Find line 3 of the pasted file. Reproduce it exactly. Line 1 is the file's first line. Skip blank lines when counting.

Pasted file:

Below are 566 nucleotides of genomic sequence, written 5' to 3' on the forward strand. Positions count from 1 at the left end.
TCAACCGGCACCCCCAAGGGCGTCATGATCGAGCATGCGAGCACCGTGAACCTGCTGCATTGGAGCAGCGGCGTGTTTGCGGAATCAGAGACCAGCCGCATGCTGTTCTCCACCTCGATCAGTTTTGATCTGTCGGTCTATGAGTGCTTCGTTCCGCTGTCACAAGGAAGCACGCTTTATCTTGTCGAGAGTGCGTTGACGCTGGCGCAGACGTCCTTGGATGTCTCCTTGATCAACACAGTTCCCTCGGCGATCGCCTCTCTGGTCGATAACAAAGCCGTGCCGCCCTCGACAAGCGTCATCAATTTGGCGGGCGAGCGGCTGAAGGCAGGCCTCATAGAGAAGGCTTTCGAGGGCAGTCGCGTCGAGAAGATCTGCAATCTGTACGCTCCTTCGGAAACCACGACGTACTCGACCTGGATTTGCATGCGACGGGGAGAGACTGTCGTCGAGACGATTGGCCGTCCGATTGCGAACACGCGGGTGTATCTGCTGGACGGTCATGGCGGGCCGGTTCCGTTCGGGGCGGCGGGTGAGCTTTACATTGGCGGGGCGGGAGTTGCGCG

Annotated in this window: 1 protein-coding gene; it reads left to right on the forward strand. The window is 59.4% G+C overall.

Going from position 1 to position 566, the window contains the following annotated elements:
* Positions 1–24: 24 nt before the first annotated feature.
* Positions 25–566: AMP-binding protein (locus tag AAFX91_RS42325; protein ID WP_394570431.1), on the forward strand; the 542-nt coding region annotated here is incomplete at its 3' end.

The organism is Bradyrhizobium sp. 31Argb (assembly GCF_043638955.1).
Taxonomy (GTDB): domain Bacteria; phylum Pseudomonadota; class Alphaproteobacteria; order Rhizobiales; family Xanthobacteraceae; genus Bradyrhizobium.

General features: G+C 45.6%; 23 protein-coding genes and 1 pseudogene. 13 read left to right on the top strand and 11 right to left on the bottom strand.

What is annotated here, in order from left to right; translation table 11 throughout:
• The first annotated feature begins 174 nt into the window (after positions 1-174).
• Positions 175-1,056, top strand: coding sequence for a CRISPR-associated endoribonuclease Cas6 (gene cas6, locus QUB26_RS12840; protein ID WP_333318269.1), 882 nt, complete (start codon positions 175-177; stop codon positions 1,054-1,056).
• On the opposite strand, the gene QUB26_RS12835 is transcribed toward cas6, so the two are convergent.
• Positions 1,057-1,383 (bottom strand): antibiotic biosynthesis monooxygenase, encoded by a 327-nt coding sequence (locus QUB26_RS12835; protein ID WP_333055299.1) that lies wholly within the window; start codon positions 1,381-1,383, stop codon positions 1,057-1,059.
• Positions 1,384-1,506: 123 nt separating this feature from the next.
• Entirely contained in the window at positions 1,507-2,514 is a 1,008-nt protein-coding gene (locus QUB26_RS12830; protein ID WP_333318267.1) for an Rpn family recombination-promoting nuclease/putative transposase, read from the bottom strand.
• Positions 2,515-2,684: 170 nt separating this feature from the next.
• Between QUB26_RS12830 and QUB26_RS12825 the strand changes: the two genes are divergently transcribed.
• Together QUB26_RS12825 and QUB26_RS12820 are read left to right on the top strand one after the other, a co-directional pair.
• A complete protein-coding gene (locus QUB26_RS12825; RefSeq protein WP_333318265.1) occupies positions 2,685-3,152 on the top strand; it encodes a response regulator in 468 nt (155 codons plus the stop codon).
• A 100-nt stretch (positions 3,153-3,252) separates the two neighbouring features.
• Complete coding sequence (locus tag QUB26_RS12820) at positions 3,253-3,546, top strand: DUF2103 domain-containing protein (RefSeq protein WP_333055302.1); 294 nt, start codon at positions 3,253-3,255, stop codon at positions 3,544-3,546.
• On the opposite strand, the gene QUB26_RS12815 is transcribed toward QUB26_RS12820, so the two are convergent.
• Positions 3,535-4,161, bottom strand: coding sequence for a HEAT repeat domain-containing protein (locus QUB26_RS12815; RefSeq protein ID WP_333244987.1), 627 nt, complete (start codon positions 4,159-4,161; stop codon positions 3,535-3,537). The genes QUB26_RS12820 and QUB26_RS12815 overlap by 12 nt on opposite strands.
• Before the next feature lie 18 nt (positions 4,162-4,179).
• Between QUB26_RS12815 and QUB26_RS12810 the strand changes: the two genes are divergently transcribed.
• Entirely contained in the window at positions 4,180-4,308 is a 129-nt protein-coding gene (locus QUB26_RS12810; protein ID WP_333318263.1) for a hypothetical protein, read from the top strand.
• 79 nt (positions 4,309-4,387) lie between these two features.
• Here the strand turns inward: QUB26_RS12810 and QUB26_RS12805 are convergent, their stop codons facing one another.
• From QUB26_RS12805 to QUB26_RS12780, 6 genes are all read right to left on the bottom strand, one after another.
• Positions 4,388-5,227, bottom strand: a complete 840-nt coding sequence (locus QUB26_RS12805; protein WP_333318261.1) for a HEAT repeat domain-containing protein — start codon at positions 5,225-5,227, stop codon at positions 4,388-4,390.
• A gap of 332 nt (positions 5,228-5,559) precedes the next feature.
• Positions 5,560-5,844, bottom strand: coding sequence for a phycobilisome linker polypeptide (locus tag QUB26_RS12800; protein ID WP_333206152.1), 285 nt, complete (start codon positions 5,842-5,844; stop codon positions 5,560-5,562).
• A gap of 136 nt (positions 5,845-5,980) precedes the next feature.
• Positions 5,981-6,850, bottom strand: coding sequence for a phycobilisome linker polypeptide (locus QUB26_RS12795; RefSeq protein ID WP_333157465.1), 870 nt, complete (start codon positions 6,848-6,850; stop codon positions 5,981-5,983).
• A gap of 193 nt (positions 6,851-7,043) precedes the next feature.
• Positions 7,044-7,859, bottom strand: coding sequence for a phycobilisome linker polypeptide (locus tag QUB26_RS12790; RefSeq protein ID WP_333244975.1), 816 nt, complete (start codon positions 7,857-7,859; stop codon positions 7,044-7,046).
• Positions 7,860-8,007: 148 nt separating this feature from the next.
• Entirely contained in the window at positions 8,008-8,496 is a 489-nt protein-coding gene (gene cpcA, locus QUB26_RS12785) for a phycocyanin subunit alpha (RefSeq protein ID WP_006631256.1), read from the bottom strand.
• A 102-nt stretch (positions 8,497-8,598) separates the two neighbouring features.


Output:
Annotated in this window: 1 protein-coding gene; it reads left to right on the forward strand. The window is 59.4% G+C overall.